Erika: For all of those reasons you just mentioned, those three top reasons, I think there's a lot of, for lack of a better term, public anger at things. I guess in addressing all three of those issues, you are in theory addressing the anger. I think in, in everybody's quest to talk to voters. I think that all of the candidates and all of the races are really underestimating how upset people are for various different reasons about the quality of life in LA. And I don't hear any candidate really like talking to people in that way. I guess, you know, Crusoe, I imagine, believes he is by talking about how the city needs to be cleaned up. 

Gustavo: Yeah. Julia did that article about when Carusso says no one feels safe in Los Angeles anymore. You actually went to talk to people.

Julia: Yeah, so we did that article after the debate that Erica moderated Crusoe during that debate there were quite a few pretty hyperbolic statements saying that every single person in every corner of the city feels unsafe walking out their door and also saying that crime in Los Angeles is worse than it's ever been, which is just not, not at all true. You know, it was much worse than in the nineties. The rates don't compare. And we really wanted to get a sense of how people….cause a lot of people do feel unsafe. You know, another kind of in, during that same part of the debate, each candidate was asked on a scale of one to 10, how safe they felt. And Karen Bass said 10 out of 10 and quite a few people I've talked to like out and about have mentioned that as something that turned them off because they felt like it was a bit out of touch to say 10 out of 10. She did, by the way, acknowledge that a lot of people in the city do feel unsafe. But, it’s kind of an interesting thing of like, some people thought it was a bit Pollyanna-ish, So yeah, we four reporters fanned out to all different corners of the city to just interview dozens of people about whether or not. They feel safe in LA and we got a much more nuanced picture.  Some people feel really unsafe and really scared. One woman I talked to who has a works at our family flower shop in van Nuys, you know, crime has been something that has shaped their worldview. They had to get extra security for Valentine's day. Cause they were so worried about being robbed, following the smash and grabs. And I think she told me it was something like $1,500. That was a really big amount for their store. Other people we talked to, you know, really weren’t that worried at all, they feel like it hasn't shaped their lives at all. Um, it really kind of depends where you are in the city and also on the person. But I don't think it's fair to say that everyone in the city feels that unsafe.

Erika: Yeah, no, for sure.

Gustavo: I do think though, that there is this level of anger that politicians, especially on the democratic party, are really surprised at…and I do think Alene, one politician, at least on the bigger level, that does get this is sheriff Villanueva. And not only is he channeling it, he's gleefully doing it.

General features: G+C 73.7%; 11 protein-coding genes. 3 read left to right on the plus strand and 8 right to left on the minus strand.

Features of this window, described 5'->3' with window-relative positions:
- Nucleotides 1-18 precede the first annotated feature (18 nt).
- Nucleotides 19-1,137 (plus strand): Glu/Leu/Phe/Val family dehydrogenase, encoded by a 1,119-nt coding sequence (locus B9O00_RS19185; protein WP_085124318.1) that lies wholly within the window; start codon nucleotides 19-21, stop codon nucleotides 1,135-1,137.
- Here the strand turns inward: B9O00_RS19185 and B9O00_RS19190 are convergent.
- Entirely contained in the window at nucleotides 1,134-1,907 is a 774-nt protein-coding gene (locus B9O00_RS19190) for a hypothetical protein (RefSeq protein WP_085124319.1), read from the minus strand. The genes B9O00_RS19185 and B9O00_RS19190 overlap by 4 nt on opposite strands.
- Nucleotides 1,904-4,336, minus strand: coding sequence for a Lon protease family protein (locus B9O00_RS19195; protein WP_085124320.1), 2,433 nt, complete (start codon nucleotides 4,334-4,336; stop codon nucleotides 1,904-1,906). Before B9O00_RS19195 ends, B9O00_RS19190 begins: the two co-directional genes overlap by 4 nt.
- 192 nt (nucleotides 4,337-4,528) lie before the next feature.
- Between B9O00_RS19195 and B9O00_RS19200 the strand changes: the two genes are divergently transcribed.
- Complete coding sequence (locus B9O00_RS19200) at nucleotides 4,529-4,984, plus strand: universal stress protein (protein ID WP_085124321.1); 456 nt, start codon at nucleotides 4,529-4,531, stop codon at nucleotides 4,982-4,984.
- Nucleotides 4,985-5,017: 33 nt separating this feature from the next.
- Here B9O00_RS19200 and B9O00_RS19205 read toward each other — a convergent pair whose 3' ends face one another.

Alene: Yeah, we had, uh, he filmed a video where he went on the train and talked to people in regular clothes, not in his sheriff uniform and really seized on what he saw that day. Like people using the elevators as a, what he called a mobile port-a-potty or something. And so, he's really been leaning into that.

Gustavo: He really thinks that’s going to be a winning strategy? 

Alene: It seems like it. Yeah.

Erika: Well, it's interesting because he did that in Venice. That was the whole thing about him going out to that homeless encampment in Venice. That was, around the time when Mike Bonnen, the councilmember, was getting a lot of grief. I remember a specific Councilman a meeting when, when Councilman bond and was pushing back on something, it was very miffed. And he was saying about how, he's unsure whether Angelinos want to solve homelessness or they want to solve homeless encampments. And, and to me that was so clear because he didn't get the anger like that people were just very frustrated about having what's on their streets basically. And like right or wrong. I'm not saying the way the public feels as good or bad. I'm just saying that it was a calculation that I think Bonin  didn't get. And I think that a lot of members of the city council didn't get either, uh, as far as what people actually want. And I do think you're right. I mean, I think that's why the sheriff got such, you know, people in Venice were happy he was out there, even if he didn't really do a whole lot. But like, I think that he, people were happy because they felt like he was doing something.